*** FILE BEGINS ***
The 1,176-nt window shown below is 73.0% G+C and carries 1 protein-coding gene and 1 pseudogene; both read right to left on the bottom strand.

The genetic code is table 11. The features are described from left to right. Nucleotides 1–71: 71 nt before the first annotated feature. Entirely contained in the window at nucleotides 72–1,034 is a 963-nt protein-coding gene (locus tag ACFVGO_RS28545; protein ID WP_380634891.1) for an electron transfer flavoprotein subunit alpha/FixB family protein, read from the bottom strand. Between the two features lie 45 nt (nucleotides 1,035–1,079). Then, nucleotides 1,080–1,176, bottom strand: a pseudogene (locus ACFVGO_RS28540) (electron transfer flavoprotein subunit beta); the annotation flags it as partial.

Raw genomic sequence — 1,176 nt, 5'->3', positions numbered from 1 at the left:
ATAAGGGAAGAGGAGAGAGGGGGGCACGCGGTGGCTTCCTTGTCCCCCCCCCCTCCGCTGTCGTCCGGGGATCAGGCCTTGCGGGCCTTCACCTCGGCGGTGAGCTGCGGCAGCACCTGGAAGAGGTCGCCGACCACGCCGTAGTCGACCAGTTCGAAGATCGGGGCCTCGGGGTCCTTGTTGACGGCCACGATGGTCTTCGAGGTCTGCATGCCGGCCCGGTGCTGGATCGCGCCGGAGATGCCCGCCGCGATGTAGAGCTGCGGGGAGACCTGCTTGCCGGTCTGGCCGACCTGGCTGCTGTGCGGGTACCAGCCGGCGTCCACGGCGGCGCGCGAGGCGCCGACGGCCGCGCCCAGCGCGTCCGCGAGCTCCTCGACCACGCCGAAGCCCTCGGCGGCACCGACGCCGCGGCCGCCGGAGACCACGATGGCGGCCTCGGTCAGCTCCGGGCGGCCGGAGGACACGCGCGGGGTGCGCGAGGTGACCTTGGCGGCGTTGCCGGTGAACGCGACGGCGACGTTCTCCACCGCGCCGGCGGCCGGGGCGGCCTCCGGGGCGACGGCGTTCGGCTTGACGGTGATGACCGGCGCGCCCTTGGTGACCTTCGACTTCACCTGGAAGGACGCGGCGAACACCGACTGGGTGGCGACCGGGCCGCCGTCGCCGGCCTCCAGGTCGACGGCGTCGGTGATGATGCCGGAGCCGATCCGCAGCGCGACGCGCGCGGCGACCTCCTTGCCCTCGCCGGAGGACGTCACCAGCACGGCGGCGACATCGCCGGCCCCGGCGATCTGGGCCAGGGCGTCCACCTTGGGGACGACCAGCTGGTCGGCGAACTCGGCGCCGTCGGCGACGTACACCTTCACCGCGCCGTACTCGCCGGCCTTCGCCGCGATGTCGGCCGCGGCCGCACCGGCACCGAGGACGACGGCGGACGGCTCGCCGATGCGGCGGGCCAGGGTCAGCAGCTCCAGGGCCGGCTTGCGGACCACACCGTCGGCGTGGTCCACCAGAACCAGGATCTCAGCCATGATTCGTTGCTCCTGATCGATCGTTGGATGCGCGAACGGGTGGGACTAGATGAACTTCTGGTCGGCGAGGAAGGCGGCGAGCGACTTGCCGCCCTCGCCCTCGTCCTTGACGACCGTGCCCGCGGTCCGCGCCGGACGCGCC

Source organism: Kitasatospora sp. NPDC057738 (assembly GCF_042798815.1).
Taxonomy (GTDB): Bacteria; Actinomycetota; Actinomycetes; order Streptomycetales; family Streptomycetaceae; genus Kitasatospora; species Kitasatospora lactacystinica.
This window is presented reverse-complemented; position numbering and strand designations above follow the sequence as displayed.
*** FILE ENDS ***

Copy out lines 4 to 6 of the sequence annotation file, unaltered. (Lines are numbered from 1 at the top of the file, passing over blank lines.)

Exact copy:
ATAAGGGAAGAGGAGAGAGGGGGGCACGCGGTGGCTTCCTTGTCCCCCCCCCCTCCGCTGTCGTCCGGGGATCAGGCCTTGCGGGCCTTCACCTCGGCGGTGAGCTGCGGCAGCACCTGGAAGAGGTCGCCGACCACGCCGTAGTCGACCAGTTCGAAGATCGGGGCCTCGGGGTCCTTGTTGACGGCCACGATGGTCTTCGAGGTCTGCATGCCGGCCCGGTGCTGGATCGCGCCGGAGATGCCCGCCGCGATGTAGAGCTGCGGGGAGACCTGCTTGCCGGTCTGGCCGACCTGGCTGCTGTGCGGGTACCAGCCGGCGTCCACGGCGGCGCGCGAGGCGCCGACGGCCGCGCCCAGCGCGTCCGCGAGCTCCTCGACCACGCCGAAGCCCTCGGCGGCACCGACGCCGCGGCCGCCGGAGACCACGATGGCGGCCTCGGTCAGCTCCGGGCGGCCGGAGGACACGCGCGGGGTGCGCGAGGTGACCTTGGCGGCGTTGCCGGTGAACGCGACGGCGACGTTCTCCACCGCGCCGGCGGCCGGGGCGGCCTCCGGGGCGACGGCGTTCGGCTTGACGGTGATGACCGGCGCGCCCTTGGTGACCTTCGACTTCACCTGGAAGGACGCGGCGAACACCGACTGGGTGGCGACCGGGCCGCCGTCGCCGGCCTCCAGGTCGACGGCGTCGGTGATGATGCCGGAGCCGATCCGCAGCGCGACGCGCGCGGCGACCTCCTTGCCCTCGCCGGAGGACGTCACCAGCACGGCGGCGACATCGCCGGCCCCGGCGATCTGGGCCAGGGCGTCCACCTTGGGGACGACCAGCTGGTCGGCGAACTCGGCGCCGTCGGCGACGTACACCTTCACCGCGCCGTACTCGCCGGCCTTCGCCGCGATGTCGGCCGCGGCCGCACCGGCACCGAGGACGACGGCGGACGGCTCGCCGATGCGGCGGGCCAGGGTCAGCAGCTCCAGGGCCGGCTTGCGGACCACACCGTCGGCGTGGTCCACCAGAACCAGGATCTCAGCCATGATTCGTTGCTCCTGATCGATCGTTGGATGCGCGAACGGGTGGGACTAGATGAACTTCTGGTCGGCGAGGAAGGCGGCGAGCGACTTGCCGCCCTCGCCCTCGTCCTTGACGACCGTGCCCGCGGTCCGCGCCGGACGCGCC

Source organism: Kitasatospora sp. NPDC057738 (assembly GCF_042798815.1).
Taxonomy (GTDB): Bacteria; Actinomycetota; Actinomycetes; order Streptomycetales; family Streptomycetaceae; genus Kitasatospora; species Kitasatospora lactacystinica.